Watching culture change happen within a business is something that makes a lasting impression. There are many organizations that don’t understand why culture is so important and many more that want to change it but don’t know how. I’ve even read articles like this one, that suggest it may not even be possible.
Culture change, to most business leaders, seems too big, too unwieldy and too slow to be worth the trouble. That’s why many resort to more familiar tactics like, re-organization, re-engineering, a new performance management process or a training program, anything to avoid tackling culture change. At least if those things don’t work,(and the research says they probably wont) they failed in a conventional way, rather than trying something rash like changing the culture.
When you get to watch it happen, and even be part of it, you understand that if you want to take an organization to the next level of growth and create sustainable success, changing the culture isn’t optional.
I’ve been working with a business that has started that cultural transformation and the improvements are already obvious and welcome to the people working there. I’ve had the opportunity to engage with three levels of leadership in the company and at each level they are seeing tangible results in the way business is conducted and the way clients are served.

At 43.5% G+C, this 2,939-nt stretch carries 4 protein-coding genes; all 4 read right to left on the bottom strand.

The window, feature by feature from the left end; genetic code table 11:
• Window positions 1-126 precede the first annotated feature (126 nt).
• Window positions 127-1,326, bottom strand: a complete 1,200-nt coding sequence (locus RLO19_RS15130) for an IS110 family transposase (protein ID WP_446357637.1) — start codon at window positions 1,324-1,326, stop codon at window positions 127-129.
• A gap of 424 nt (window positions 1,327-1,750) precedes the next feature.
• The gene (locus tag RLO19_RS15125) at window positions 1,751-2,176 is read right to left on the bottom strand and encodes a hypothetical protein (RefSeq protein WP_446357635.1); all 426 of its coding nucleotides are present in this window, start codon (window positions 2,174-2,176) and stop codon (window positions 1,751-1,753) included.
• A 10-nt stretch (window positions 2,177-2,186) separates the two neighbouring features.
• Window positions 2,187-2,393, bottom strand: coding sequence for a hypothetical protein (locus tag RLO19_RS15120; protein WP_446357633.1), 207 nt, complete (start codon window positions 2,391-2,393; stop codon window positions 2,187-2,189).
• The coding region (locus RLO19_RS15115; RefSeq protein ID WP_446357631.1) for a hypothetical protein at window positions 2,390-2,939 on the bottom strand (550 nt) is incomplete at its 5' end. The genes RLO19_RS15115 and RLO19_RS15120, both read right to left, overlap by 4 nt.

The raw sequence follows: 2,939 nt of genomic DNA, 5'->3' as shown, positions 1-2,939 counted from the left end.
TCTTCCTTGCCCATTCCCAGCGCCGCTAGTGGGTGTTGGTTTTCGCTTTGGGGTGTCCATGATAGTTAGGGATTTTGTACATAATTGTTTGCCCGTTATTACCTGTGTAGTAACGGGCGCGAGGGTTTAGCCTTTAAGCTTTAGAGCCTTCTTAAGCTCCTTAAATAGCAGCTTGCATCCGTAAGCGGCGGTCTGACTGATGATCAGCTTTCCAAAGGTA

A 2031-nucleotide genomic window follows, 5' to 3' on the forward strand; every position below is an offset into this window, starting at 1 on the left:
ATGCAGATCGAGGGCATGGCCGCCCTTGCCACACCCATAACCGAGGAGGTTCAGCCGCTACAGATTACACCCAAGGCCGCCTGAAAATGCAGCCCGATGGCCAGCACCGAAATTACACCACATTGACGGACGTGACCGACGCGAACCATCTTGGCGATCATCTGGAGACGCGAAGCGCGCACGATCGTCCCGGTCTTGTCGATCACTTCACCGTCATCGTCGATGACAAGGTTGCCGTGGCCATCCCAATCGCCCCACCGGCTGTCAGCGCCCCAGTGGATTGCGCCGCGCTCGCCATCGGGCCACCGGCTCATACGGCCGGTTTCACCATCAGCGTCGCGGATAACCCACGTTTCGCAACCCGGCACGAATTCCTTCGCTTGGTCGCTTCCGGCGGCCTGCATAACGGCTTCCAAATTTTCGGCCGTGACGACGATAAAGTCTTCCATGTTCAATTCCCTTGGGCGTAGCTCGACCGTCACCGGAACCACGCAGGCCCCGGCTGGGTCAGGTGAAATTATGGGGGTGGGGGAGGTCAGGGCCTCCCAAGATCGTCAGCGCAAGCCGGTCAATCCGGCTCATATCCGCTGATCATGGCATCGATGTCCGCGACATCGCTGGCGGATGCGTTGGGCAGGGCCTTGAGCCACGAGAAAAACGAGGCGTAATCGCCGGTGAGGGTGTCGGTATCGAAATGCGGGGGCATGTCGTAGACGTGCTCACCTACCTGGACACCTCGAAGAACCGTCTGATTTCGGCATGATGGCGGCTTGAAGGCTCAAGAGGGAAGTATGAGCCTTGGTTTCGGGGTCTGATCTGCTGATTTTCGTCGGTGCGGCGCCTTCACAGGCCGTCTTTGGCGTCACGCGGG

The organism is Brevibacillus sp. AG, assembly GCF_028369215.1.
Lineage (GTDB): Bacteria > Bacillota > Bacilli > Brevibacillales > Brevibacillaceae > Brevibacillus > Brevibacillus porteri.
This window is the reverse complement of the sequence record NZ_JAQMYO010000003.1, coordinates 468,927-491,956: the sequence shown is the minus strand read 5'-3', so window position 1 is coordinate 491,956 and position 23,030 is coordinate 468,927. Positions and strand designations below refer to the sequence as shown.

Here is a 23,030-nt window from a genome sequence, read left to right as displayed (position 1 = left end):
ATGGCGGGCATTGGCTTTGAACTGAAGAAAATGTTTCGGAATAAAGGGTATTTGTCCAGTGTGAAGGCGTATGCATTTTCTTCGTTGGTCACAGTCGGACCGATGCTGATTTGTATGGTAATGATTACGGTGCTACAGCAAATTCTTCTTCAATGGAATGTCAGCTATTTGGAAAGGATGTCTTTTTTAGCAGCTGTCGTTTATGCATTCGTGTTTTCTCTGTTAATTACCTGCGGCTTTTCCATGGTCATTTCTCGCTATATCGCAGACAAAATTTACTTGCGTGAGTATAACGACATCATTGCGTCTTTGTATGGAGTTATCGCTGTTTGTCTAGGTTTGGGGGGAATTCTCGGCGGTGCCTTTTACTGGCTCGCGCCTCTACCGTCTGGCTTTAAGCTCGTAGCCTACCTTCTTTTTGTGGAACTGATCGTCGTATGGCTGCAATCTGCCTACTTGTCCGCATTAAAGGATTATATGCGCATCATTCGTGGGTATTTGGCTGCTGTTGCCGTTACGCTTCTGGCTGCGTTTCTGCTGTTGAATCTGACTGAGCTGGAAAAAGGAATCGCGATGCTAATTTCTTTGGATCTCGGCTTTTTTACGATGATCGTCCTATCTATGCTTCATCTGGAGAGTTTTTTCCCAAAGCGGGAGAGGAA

During an initial discussion with a group of mid level managers, I asked if they had noticed a culture change. They unanimously agreed that it had not only been noticeable, but significant. They went on to say how much they enjoyed working there now and how, rather than dreading the job, they were much more engaged and excited about the changes. I even asked them whether they would rather see this kind of culture change in the organization or receive a nice raise. While they hesitated for a second, culture change was the clear winner.
What’s interesting to note is that there has been no change in personnel at the senior level. Actually, that’s not true. There has been a significant change in the senior leaders, it just didn’t involve any of them leaving. They have decided on the kind of culture they want to create and they are steadily working toward it. They are looking inward to determine what kind of leaders they need to be in order to build that environment and they are supporting each other in making those changes.
It’s early, but I’m betting on them to win big. Traction is already evident at every level of the business and while there’s plenty of room for improvement, everyone in the organization sees the momentum now and agrees that the trend is the right one.
Culture change is hard, but it’s not complex. There are some basic principles to follow and, if executed consistently, they will create a shift in any organization’s behavior. Culture decides how your business will act tomorrow but leaders can decide to change culture, starting today.
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